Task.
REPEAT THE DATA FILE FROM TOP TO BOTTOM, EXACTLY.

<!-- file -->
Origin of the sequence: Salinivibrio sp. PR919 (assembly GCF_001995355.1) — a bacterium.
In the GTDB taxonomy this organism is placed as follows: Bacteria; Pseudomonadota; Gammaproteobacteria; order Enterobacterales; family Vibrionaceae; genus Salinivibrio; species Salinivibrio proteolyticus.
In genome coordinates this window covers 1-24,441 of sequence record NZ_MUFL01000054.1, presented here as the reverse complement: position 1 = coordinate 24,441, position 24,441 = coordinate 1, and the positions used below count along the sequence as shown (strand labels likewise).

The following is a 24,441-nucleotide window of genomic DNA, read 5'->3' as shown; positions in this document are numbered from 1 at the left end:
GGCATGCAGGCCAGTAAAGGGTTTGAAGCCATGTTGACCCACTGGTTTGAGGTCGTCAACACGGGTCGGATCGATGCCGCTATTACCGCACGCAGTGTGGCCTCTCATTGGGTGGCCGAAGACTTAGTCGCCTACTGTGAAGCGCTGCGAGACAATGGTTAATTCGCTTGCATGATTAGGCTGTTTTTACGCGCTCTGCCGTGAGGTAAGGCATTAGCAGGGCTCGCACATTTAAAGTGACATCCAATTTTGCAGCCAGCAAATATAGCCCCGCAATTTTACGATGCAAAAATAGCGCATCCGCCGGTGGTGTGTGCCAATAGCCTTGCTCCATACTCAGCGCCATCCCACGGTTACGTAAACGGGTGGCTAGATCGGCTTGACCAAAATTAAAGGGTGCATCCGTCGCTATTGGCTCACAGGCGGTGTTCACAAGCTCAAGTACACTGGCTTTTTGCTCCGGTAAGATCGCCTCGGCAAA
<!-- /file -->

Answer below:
Origin of the sequence: Salinivibrio sp. PR919 (assembly GCF_001995355.1) — a bacterium.
In the GTDB taxonomy this organism is placed as follows: Bacteria; Pseudomonadota; Gammaproteobacteria; order Enterobacterales; family Vibrionaceae; genus Salinivibrio; species Salinivibrio proteolyticus.
In genome coordinates this window covers 1-24,441 of sequence record NZ_MUFL01000054.1, presented here as the reverse complement: position 1 = coordinate 24,441, position 24,441 = coordinate 1, and the positions used below count along the sequence as shown (strand labels likewise).

The following is a 24,441-nucleotide window of genomic DNA, read 5'->3' as shown; positions in this document are numbered from 1 at the left end:
GGCATGCAGGCCAGTAAAGGGTTTGAAGCCATGTTGACCCACTGGTTTGAGGTCGTCAACACGGGTCGGATCGATGCCGCTATTACCGCACGCAGTGTGGCCTCTCATTGGGTGGCCGAAGACTTAGTCGCCTACTGTGAAGCGCTGCGAGACAATGGTTAATTCGCTTGCATGATTAGGCTGTTTTTACGCGCTCTGCCGTGAGGTAAGGCATTAGCAGGGCTCGCACATTTAAAGTGACATCCAATTTTGCAGCCAGCAAATATAGCCCCGCAATTTTACGATGCAAAAATAGCGCATCCGCCGGTGGTGTGTGCCAATAGCCTTGCTCCATACTCAGCGCCATCCCACGGTTACGTAAACGGGTGGCTAGATCGGCTTGACCAAAATTAAAGGGTGCATCCGTCGCTATTGGCTCACAGGCGGTGTTCACAAGCTCAAGTACACTGGCTTTTTGCTCCGGTAAGATCGCCTCGGCAAA